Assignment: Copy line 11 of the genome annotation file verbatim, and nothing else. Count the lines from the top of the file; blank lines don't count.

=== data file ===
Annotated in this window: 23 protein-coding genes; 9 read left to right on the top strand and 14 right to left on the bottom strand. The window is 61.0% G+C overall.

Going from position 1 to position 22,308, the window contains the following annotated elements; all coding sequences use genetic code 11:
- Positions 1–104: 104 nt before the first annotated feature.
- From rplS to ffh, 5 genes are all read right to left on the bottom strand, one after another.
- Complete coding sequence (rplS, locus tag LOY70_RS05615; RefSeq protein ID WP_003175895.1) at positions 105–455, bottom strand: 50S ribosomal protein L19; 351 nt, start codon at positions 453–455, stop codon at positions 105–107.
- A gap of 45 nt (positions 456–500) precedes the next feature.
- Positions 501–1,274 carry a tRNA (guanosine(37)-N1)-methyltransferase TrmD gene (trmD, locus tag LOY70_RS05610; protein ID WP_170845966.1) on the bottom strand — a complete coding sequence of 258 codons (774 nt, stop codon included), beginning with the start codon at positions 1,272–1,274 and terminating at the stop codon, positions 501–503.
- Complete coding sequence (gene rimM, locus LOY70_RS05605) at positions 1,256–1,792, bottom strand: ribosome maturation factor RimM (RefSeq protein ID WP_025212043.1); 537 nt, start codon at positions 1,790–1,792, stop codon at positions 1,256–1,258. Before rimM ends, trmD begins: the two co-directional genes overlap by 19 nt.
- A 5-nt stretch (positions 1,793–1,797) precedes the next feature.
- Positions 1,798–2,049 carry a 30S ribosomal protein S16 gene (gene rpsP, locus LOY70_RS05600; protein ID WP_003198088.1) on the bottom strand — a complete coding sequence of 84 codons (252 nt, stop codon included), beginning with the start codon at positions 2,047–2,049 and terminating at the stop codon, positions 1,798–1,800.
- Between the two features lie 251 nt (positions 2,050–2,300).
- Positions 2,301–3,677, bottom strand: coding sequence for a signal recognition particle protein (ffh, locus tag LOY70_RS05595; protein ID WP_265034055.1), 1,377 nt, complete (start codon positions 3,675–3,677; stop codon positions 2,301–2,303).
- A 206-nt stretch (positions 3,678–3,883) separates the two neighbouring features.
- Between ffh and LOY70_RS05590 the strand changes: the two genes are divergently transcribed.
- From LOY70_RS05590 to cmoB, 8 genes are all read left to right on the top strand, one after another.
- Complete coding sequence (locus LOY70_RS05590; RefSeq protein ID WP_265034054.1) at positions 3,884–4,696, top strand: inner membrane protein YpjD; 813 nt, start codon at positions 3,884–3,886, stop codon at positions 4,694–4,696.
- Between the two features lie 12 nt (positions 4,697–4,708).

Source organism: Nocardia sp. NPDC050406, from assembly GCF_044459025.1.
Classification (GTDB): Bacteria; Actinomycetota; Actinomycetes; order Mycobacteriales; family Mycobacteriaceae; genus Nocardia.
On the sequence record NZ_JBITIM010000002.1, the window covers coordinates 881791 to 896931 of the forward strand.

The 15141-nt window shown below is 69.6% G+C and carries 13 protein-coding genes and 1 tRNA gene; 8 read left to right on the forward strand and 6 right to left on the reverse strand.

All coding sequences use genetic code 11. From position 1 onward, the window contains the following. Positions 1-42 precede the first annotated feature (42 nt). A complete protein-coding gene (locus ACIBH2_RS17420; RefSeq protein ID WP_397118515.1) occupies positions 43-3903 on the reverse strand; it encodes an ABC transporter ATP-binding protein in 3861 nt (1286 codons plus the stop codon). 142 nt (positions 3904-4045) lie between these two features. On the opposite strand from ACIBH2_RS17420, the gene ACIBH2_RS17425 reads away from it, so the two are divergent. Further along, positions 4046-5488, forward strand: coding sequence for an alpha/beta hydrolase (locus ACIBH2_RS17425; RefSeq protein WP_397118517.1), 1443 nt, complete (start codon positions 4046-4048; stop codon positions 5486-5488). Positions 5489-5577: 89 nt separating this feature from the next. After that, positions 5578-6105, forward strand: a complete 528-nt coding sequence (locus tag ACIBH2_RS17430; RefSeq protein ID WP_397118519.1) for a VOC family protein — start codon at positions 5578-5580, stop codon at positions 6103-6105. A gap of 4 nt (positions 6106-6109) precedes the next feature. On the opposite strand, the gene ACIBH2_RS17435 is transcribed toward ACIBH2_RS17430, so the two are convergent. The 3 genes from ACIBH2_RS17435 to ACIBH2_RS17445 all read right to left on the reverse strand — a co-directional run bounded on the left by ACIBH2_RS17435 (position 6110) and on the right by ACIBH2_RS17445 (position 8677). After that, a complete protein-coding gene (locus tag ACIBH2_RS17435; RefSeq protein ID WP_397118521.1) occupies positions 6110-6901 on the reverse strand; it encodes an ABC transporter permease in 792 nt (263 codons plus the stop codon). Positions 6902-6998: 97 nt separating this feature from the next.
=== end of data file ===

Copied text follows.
- Between the two features lie 251 nt (positions 2,050–2,300).